Several days ago Boston Globe columnist Jeff Jacoby e-mailed me to ask my thoughts on the moral right of individuals to trade freely across political borders (as opposed to my thoughts on the economic consequences of the exercise of such a right). Jeff asked because he was writing this column . Unfortunately, when I got Jeff’s e-mail I was buried in the task of grading final exams, which caused me to delay by a day my response to him – a response that was too late given his deadline. (If you read Jeff’s column, you’ll surely agree that nothing that I could have said to him would have improved his column one bit: it’s excellent as it stands.) Pasted below, however, is the bulk of what I wrote to Jeff in response to his question. (Link added)
The oil export ban has as a premise that American consumers have a moral claim on some of the fruits of oil producers in America. The economic justification for the export ban is that it keeps lower the prices of oil and oil-intensive products in America. Overlook the fact that the economics of this justification might well be mistaken; let’s assume that the intended price effect of the ban is the actual price effect of the ban. The economic effect of the ban, therefore, is to transfer to American consumers some of the value of the efforts and risk-taking of American oil producers that would otherwise be captured by those producers. Surely it’s a moral question if such a forced transfer is acceptable.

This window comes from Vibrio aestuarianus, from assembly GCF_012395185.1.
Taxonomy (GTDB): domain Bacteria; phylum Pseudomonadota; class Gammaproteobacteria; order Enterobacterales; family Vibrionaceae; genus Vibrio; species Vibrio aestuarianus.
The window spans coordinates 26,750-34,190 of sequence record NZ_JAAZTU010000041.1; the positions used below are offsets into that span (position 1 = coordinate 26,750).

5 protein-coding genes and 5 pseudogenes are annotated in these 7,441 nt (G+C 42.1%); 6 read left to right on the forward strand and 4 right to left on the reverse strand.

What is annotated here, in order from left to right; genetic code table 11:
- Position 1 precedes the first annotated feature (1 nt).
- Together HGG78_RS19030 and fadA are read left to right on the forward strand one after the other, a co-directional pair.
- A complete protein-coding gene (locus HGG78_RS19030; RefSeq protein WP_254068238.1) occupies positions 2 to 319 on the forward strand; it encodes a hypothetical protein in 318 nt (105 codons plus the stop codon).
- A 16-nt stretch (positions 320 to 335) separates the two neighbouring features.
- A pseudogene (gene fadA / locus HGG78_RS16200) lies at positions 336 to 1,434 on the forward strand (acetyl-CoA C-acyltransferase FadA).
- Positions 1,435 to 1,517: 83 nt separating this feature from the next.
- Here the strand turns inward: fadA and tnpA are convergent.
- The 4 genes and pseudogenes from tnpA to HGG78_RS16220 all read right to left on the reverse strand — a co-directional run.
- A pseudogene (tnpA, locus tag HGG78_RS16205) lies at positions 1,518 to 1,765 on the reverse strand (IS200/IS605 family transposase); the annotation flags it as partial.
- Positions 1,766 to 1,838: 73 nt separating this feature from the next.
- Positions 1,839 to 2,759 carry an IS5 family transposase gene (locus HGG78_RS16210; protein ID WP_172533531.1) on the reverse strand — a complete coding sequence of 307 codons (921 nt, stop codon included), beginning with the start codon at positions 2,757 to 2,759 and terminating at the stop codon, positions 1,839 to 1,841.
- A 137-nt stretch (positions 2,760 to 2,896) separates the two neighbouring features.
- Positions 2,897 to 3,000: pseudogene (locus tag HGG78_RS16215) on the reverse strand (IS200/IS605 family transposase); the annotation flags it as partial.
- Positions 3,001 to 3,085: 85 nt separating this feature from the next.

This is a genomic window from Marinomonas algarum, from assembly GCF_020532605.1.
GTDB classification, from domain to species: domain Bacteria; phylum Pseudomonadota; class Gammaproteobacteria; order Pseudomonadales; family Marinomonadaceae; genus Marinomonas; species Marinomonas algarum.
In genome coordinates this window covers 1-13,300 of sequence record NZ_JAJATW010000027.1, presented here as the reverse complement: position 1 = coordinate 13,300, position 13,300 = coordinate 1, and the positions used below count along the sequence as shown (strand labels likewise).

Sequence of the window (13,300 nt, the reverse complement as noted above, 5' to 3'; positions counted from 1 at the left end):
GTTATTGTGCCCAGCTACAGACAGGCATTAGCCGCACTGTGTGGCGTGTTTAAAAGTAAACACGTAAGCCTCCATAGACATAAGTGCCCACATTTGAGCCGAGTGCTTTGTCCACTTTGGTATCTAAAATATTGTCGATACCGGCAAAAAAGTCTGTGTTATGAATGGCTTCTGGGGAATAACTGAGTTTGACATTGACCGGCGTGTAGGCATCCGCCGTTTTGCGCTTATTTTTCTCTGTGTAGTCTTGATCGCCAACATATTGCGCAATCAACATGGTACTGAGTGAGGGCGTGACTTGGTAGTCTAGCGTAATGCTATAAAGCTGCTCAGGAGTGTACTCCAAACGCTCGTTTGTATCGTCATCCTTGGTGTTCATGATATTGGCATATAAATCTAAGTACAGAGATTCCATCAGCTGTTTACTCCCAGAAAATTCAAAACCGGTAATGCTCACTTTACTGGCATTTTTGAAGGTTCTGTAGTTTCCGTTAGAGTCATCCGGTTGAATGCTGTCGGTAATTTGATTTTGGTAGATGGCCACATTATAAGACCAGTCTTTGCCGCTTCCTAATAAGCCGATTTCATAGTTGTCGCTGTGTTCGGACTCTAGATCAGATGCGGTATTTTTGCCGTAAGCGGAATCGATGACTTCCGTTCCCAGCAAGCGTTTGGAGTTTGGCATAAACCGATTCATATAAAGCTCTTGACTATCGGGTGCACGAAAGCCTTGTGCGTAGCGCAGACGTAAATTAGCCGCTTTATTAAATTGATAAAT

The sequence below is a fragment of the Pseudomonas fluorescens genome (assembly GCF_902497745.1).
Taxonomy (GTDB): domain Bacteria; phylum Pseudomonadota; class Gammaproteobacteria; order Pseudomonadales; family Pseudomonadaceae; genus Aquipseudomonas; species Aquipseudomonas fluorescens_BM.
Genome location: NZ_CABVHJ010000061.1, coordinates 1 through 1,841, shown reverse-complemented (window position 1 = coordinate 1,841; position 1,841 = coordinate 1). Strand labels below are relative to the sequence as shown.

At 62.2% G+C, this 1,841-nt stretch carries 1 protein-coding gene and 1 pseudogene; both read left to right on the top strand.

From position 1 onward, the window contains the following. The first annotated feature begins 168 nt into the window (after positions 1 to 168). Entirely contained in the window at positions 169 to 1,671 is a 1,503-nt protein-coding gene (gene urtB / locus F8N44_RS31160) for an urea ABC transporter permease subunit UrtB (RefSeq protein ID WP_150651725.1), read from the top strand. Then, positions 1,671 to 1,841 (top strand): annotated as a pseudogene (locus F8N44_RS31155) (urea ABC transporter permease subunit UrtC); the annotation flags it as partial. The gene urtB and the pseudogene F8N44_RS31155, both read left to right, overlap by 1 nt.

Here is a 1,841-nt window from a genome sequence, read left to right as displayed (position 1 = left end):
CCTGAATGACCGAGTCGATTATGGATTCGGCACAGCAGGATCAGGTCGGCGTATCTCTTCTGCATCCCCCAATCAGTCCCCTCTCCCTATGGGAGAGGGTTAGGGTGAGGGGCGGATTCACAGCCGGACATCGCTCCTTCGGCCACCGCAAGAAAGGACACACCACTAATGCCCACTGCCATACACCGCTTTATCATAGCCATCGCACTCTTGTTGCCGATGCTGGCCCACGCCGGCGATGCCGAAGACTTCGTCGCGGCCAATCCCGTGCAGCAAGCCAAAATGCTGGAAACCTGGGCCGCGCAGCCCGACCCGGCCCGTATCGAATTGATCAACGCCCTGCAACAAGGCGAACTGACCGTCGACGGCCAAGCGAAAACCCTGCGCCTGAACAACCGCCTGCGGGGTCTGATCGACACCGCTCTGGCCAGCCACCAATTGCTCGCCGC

I like thinking of the matter in the following way. Suppose that in your neighborhood there lives a physician. And suppose that you and your neighbors form a mob and command the physician that he isn’t to sell his services outside of your neighborhood. Suppose finally that this command does not discourage the physician from practicing medicine and that the effect of this export ban is indeed to lower the prices that you and your neighbors pay for medical care. Would anyone think such a prohibition on the physician to be moral?
One more point. The export ban is often justified with loose language – such as “It’s our oil!” or “The ban keeps our oil here in America for Americans.”
But what is this “our”? The fact that some substance called petroleum happens to exist beneath the surface (and now also in the sands and rocks!) of the United States doesn’t mean that that petroleum is the collective property of all Americans. To explore for and to extract petroleum is hugely costly. Petroleum doesn’t just bubble up from the ground as it did for the fictional Jed Clampett . Petroleum is made available only through the risk-taking, investments, and hard work of investors in oil companies. So to support the ban because it keeps the price that these investors can charge lower is really to support a policy that treats the efforts and ingenuity and investable funds of oil-company investors as the collective property of Americans.